As a first step, it has to be about running a cost-effective, more-affordable event for the masses. We have already lowered entry costs, and we’re offering discounts for people who enter all events. We’re taking the approach of making the events more family-friendly too. We want stuff for the kids to do, jumping castles, entertainment – I want to see clubs get inventive to see what they can bring to the table to make the events more appealing for families too.

Notice periods around the race calendar have been terrible too. We want to improve this, so people can actually plan their lives. As part of this we’re overhauling the calendar aspect of our website too. I mean this year has been hard, I spent almost three weeks purely negotiating with other events around the dates for our national rounds. In the past I think we had a very arrogant approach: ‘we’re the national body, you fit in with us’. That doesn’t work, we need to be far more coordinated with other events.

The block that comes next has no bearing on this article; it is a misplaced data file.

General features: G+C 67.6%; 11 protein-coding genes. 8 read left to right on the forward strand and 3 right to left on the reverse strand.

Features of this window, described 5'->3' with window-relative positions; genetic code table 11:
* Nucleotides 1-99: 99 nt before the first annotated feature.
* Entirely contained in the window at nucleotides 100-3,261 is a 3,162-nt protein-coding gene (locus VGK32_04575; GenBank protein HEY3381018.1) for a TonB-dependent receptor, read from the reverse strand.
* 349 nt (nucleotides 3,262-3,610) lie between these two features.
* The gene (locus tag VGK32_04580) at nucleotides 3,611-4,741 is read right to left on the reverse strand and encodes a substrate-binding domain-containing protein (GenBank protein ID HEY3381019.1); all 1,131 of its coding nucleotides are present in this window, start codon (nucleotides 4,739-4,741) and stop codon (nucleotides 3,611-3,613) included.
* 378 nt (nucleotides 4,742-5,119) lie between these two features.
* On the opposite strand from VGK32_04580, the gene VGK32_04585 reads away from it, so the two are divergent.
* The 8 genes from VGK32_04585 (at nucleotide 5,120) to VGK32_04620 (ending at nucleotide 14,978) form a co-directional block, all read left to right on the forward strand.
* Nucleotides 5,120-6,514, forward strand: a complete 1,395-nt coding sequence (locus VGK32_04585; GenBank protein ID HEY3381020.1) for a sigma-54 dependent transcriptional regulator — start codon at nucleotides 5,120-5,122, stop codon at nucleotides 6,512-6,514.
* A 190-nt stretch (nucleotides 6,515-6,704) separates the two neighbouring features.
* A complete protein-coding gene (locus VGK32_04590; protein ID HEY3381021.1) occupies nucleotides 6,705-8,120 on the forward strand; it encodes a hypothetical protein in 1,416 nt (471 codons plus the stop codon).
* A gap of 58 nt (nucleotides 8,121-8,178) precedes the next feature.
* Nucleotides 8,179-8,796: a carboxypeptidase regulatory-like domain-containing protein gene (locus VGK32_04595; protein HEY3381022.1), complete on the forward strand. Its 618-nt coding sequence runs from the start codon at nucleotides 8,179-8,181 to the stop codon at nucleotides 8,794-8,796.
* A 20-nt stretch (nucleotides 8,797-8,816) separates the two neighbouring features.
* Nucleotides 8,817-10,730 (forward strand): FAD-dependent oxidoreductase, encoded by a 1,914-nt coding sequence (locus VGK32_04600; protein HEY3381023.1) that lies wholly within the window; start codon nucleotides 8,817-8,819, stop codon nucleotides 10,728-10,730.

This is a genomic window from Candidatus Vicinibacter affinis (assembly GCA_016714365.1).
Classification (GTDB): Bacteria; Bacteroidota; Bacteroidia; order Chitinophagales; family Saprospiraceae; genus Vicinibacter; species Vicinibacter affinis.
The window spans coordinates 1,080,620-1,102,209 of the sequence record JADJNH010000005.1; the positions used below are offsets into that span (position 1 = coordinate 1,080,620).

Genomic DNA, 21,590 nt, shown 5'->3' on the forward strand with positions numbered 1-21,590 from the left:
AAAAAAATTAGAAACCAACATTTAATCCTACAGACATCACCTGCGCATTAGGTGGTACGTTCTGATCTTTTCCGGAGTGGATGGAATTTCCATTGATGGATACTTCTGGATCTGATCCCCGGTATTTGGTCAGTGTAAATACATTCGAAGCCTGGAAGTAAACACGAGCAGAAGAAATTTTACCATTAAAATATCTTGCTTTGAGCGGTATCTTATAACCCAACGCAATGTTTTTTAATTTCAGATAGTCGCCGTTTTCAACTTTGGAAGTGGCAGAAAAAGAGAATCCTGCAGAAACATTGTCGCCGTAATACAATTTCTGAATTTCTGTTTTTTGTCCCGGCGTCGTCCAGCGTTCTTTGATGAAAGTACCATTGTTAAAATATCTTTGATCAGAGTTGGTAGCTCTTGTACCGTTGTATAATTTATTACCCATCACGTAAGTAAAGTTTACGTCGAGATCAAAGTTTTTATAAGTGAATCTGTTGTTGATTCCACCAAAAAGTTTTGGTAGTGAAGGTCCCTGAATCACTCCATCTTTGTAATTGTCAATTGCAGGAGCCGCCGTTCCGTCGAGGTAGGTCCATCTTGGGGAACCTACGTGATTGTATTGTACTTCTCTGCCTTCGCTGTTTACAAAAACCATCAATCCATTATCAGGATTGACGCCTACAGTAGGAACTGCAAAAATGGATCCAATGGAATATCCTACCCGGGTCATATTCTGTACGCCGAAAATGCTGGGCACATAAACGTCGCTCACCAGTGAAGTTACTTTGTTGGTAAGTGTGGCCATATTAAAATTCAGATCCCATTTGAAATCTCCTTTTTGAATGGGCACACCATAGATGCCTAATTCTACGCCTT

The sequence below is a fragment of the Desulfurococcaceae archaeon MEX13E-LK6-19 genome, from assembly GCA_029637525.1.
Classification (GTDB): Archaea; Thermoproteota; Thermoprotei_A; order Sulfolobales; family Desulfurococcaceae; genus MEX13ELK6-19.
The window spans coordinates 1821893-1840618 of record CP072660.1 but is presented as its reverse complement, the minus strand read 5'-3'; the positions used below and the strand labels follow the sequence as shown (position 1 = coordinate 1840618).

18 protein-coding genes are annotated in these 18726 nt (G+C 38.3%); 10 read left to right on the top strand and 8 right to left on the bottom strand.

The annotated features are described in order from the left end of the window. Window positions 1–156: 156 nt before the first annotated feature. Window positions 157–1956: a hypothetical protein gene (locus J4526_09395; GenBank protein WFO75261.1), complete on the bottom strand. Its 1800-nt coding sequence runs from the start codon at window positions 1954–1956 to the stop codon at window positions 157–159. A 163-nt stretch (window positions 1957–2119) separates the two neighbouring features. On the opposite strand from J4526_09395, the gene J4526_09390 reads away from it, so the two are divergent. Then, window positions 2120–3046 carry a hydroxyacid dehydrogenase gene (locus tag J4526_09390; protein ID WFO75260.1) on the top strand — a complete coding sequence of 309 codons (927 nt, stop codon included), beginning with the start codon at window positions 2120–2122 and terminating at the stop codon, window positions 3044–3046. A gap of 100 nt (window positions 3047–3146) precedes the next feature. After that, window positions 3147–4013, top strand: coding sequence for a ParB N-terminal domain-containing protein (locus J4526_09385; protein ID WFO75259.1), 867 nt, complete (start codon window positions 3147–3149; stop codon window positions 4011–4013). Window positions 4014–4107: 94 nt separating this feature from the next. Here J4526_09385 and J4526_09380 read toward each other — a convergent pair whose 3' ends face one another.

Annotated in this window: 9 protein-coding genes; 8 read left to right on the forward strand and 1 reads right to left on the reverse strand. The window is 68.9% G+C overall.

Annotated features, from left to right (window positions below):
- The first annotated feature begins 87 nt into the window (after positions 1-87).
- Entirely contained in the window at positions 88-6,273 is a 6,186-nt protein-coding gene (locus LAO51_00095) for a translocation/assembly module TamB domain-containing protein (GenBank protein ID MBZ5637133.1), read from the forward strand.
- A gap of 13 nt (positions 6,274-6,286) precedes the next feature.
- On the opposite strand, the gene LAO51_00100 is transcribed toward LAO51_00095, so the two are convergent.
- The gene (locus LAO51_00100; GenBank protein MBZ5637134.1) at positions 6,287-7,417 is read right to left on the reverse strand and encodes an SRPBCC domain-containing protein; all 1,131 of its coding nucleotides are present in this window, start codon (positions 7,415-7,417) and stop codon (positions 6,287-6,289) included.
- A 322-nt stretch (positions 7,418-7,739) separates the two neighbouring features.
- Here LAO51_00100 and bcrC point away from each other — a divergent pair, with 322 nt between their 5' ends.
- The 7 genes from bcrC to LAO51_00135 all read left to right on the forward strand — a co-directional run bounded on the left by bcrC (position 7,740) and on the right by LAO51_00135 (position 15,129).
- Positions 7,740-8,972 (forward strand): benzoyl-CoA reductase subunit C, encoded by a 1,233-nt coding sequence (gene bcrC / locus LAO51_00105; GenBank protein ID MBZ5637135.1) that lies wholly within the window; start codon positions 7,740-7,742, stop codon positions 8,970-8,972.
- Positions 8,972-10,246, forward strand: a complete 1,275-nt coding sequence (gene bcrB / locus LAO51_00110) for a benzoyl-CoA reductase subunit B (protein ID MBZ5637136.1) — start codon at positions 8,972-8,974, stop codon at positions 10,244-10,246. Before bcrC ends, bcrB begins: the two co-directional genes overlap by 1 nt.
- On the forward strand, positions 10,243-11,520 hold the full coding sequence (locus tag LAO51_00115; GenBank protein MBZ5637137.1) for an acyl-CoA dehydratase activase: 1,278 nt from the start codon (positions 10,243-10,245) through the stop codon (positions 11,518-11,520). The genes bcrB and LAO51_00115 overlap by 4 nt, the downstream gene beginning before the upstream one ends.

On the events side of things, there is now quite notably two competing marathon series in Australia – the National Marathon series and the Maverick Marathon Series. What are your views on that, and is this a realistic state of affairs?


It’s a bit of a shame. I think I can understand why it’s happened. I think it’s a bit of national level arrogance, and I think there are some personality clashes too. I don’t know all the players; I do know one event promoter well, Alan Vogt, and he has now re-affiliated his events with MTBA. And I put out an offer through Alan to the other event promoters to see if they wished to talk about aligning. Unfortunately nothing has come back at this stage.